Understanding Alzheimer’s Disease
Alzheimer’s disease (AD) is a progressive neurological condition caused by plaques and tangles in the brain that gradually affects a person’s memory and ability to learn, reason, make judgments, communicate and carry out daily activities. As it progresses, individuals may also experience changes in personality and behavior such as anxiety, suspiciousness or agitation as well as hallucinations.
Alzheimer’s disease affects 1 in 8 individuals over the age of 65 and is the most common form of dementia, however the cause of the disease is currently unknown. Some suspected causes include diseased genes or a genetic predisposition, abnormal protein build-up in the brain, and environmental toxins.
According to the U.S. Department of Health and Human Services, nearly twice as many women have AD as men. AD also worsens more quickly in women than it does in men.
Alzheimer’s is a progressive disease. The earliest symptoms may go unnoticed. The symptoms may begin with forgetfulness and mild confusion. The person may have trouble remembering recent conversations or familiar words. The person may forget the names of family members and close friends. Personal items may get lost, or kept in unusual places. As AD progresses, thinking and reasoning may become difficult. Familiar tasks, such as driving and cooking, become harder and then impossible. The person may need help getting dressed or using the toilet. You may notice personality changes, too. The person may become depressed, anxious, and aggressive, with rapid mood swings. A person with AD may experience delusions and may begin to wander.
10 Warning Signs You Should Know:
- Recent memory loss that affects job/life skills or daily activities
- Difficulty performing familiar tasks
- Problems with language
- Disorientation of time and place
- Poor or decreased judgement
- Problems with abstract thinking
- Misplacing things
- Changes in mood or behavior
- Changes in personality
- Loss of initiative
Lowering Your Alzheimer’s Risks
According to the National Institute on Aging (NIA), the more education you have, the lower your risk of getting AD. You have lower odds of getting AD if you keep your brain active in old age by doing activities such as:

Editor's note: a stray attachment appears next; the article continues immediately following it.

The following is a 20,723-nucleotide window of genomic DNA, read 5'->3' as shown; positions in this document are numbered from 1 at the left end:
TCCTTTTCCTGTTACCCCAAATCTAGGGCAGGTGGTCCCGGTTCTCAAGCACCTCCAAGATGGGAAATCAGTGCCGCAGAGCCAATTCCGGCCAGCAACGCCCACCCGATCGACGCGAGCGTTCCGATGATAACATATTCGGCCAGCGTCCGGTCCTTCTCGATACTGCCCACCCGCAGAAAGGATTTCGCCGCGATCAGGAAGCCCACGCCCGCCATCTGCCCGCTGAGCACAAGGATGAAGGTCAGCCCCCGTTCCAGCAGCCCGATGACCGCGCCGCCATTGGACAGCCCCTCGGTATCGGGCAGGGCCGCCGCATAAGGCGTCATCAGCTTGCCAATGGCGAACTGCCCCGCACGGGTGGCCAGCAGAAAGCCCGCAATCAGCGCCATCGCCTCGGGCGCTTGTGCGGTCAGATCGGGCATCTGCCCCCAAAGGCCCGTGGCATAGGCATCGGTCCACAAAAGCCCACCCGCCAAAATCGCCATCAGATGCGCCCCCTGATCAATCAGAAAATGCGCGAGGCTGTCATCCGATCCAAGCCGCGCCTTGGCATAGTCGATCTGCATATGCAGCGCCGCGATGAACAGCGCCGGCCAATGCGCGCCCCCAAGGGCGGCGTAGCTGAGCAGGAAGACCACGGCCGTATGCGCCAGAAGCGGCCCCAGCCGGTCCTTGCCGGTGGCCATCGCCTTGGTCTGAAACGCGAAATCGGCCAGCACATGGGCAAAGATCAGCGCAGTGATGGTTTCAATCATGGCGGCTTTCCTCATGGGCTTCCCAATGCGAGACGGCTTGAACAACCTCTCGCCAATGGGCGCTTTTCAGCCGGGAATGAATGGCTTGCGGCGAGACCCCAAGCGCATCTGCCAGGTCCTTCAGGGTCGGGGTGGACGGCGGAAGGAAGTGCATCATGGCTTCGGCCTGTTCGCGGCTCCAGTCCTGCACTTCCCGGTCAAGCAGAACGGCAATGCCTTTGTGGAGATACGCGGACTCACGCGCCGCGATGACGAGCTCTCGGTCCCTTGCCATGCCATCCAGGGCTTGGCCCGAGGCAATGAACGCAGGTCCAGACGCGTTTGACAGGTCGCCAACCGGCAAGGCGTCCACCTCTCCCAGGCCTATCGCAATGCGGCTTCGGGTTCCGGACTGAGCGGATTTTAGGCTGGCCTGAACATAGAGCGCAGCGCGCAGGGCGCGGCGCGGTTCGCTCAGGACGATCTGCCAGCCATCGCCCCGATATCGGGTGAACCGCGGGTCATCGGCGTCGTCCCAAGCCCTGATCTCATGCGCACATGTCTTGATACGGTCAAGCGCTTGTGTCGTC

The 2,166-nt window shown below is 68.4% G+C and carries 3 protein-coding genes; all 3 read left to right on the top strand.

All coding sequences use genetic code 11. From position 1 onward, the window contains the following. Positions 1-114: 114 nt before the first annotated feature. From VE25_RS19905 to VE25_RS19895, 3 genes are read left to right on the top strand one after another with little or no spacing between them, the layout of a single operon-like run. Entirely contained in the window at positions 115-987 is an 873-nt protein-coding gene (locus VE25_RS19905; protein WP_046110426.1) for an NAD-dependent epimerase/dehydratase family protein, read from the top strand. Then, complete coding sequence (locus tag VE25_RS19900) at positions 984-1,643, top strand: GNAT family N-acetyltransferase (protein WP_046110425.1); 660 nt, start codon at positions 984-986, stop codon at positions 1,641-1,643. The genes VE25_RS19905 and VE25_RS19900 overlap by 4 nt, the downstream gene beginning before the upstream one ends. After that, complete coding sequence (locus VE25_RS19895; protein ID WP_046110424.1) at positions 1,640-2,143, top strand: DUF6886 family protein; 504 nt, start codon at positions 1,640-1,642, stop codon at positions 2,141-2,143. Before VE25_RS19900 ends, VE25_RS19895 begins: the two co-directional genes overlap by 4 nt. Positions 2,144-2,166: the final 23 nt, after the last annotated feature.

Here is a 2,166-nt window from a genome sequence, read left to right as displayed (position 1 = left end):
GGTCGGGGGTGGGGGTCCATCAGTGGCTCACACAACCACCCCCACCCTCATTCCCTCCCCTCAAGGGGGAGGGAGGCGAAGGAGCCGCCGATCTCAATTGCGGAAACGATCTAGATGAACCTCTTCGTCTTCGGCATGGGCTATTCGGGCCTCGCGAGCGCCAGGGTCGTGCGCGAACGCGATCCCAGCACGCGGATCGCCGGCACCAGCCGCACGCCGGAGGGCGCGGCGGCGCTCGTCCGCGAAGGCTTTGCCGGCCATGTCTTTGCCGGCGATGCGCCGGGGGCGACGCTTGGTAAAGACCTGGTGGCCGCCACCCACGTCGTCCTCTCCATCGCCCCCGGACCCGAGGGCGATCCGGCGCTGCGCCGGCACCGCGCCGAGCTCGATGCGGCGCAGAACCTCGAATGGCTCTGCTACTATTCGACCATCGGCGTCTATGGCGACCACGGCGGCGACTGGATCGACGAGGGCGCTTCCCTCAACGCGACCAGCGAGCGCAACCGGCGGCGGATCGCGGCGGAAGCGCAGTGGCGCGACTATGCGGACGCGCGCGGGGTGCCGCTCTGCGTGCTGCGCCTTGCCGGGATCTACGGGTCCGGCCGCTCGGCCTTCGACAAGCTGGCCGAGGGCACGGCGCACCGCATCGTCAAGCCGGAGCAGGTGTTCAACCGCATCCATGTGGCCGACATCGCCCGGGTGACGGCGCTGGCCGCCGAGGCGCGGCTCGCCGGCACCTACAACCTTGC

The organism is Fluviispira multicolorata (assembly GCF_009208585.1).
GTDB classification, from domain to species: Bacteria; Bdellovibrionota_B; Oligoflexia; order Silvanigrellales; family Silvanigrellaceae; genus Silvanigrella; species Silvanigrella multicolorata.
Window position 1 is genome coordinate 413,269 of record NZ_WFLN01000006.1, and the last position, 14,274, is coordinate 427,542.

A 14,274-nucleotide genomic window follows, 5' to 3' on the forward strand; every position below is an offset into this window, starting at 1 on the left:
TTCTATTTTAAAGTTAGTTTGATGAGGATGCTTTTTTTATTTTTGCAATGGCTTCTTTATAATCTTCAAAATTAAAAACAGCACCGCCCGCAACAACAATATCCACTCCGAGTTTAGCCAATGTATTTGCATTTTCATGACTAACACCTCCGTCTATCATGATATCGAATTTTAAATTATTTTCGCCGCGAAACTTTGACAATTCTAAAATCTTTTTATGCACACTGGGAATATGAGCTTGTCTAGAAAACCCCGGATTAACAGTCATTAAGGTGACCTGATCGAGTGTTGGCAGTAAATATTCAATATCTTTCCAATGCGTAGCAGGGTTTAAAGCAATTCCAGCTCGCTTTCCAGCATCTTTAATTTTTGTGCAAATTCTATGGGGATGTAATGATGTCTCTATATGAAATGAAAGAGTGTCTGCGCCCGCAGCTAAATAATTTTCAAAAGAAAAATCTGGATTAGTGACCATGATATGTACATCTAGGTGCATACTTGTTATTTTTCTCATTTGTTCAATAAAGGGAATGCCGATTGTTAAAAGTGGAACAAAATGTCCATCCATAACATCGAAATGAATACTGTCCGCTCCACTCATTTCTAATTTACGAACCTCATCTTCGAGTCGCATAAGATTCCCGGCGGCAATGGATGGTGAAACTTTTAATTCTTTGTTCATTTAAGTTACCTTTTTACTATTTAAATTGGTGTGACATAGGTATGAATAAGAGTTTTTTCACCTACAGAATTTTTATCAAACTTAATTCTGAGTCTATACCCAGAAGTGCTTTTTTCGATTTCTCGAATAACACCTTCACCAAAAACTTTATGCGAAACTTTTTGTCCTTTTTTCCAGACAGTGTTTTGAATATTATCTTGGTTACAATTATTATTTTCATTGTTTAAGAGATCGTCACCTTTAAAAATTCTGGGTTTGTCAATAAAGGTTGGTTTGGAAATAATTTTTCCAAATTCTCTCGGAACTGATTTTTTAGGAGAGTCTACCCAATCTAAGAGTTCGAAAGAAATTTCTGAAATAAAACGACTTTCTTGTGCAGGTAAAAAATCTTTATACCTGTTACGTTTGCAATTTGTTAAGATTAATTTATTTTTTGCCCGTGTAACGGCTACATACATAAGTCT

- taking classes
- learning languages
- playing musical instruments
Doing group activities or interacting with others also may lower your risk.
Research into a vaccine continues, but so far there are no sure ways to prevent Alzheimer’s from developing. However, medications can help relieve some symptoms.
If you or a family member has been diagnosed with Alzheimer’s disease, you are not alone in Baton Rouge. The first step is to see a neurologist at The NeuroMedical Center for detailed neurologic testing and to help create a care plan that is right for your needs. Patients will usually have a CT or MRI scan of their brain to see if they have any other causes of memory loss. Doctors will also conduct various blood tests and sometimes perform an EEG, which is a test that measures the electrical activity from the brain. Patients can be referred to a neuropsychologist for more extensive memory testing.
After testing is complete your neurologist will discuss your results with you. Several medications (“memory pills”) are approved for treatment of mild, moderate, and severe stages of Alzheimer’s disease. Other medications can be helpful to treat other conditions common in AD such as depression, agitation, or hallucinations. Good management and control of other medical conditions such as high blood pressure, diabetes, etc. is important. Regular physical activity and mental stimulation are also helpful.
Help for Alzheimer’s Disease
Although no cure for Alzheimer’s disease is presently available, proper education, good planning, and support can ease the burdens on the patient and family. There are also many resources available to you:
Expert Evaluation and Care for Alzheimer’s Disease
If you or someone you love is experiencing difficulties with memory, thinking, problem solving, communication, or behavior, it is important that you seek out expert assessment from a physician. Sometimes, other reversible conditions might be causing problems with cognition such as vitamin deficiencies. The experts at The NeuroMedical Center offer specialized tests to confirm, or rule out, Alzheimer’s disease, and can provide you with the highest level of comprehensive care for your individual diagnosis. Begin the process today by calling The NeuroMedical Center today (225) 768-2050 or by requesting an appointment online.